The United Kingdom (UK) receives about £90 billion illicit funds from Nigeria, Africa and countries in third world every year, according to report by Christian Erikson and Lionel Faull, anti-corruption advocates.
The advocates disclosed this in a joint paper tagged, ‘Obtaining Property Information Overseas’ presented at the anti-corruption training organised by the Human and Environmental Development Agenda (Heda Resource Centre) in collaboration with The Corner House; MacArthur Foundation and the Open Society Initiative for West Africa (OSIWA).
They said most of the stolen funds are from the third world, including Nigeria.
According to them, 87,000 illicit assets in the UK are owned by anonymous companies in tax havens, while the values of secretly owned properties in the UK are between 56 to 100 billion pounds, with 40 percent of these properties in the city of London.
“Getting your money back is easier said than done. It takes a long time. If you do not support corruption, there is no need doing banking with Nigeria,” Faull was quoted to have said.
“The fight against corruption will not succeed without a very active citizenry. It requires international solidarity, teaming up with a civil society in order to work with international organisations and make authorities accountable.”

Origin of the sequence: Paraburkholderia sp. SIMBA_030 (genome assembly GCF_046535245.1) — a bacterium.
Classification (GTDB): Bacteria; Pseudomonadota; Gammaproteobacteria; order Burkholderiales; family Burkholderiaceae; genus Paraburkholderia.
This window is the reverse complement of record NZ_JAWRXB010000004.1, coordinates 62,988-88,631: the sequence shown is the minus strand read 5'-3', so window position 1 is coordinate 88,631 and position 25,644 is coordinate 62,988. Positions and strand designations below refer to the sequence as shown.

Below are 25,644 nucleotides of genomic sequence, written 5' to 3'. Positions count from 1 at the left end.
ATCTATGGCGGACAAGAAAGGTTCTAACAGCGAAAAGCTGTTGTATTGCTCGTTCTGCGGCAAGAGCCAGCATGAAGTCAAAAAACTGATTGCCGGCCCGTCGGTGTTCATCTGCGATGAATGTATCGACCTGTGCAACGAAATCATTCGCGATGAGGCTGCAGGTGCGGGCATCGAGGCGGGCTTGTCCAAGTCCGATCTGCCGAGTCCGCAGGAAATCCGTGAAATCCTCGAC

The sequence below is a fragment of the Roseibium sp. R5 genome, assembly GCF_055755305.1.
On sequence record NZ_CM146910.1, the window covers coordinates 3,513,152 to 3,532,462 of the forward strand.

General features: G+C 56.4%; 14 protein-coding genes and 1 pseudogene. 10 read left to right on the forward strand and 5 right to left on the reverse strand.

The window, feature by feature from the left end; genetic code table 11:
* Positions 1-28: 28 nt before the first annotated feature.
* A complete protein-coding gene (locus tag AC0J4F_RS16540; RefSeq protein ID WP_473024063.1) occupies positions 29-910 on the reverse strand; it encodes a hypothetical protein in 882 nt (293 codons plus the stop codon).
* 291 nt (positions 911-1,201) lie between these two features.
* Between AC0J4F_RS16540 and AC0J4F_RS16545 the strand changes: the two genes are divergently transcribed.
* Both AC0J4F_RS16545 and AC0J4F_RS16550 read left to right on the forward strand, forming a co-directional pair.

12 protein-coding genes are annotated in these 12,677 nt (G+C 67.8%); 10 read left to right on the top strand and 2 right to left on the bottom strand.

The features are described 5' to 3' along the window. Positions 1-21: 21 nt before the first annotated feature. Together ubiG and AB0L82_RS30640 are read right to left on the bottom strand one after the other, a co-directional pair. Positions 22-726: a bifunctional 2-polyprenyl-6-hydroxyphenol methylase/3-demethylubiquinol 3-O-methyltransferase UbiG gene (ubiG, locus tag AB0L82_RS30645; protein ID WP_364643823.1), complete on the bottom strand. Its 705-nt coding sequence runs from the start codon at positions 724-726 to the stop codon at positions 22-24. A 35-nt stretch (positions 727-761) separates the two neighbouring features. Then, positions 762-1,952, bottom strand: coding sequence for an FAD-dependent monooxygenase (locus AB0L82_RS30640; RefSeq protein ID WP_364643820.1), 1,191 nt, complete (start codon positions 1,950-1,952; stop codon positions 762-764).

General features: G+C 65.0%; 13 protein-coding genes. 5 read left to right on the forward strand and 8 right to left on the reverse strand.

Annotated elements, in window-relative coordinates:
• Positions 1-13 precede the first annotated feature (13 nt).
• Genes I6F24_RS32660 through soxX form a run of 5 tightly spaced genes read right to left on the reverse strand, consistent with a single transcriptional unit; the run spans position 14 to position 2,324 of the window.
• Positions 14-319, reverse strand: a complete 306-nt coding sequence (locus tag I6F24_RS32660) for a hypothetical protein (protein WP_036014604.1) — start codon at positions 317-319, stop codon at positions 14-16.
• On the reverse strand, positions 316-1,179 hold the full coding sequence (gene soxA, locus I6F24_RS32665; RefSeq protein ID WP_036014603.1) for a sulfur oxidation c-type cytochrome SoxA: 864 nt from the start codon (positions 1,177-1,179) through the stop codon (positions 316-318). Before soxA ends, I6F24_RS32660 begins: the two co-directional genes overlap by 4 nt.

Also, Nick Hildyard, an anti-corruption investigator, said though the UK has one of the most effective anti-corruption laws, in reality, the country does not appear to be fully prepared to stall the wave of corruption, with its financial institutions providing the logistics for corrupt officials from Nigeria.
“The UK is a legally corrupt country”, Hildyard said, adding that “if Western countries genuinely wish to fight corruption, they should stop the warehouse of stolen funds from Nigeria”.
Speaking, Maryam Uwais, special adviser to the president on social investment, said corruption cannot be eradicated overnight.
She said at the moment, 6 million Nigerians are on the database of the NSIP adding that 167,000 out of the figure are physically challenged people.
She said communication remains a challenge since many of the beneficiaries live in rural areas.
“It has been a dilemma for me generally. It’s been a choice that has been hard,” she said.
“We call on journalists to please go out of their duties to help reach out to them.”
She, however, commended the federal government’s efforts at fighting poverty by ploughing recovered stolen wealth into meeting the essentials of poor individuals across the 36 states of the federation.
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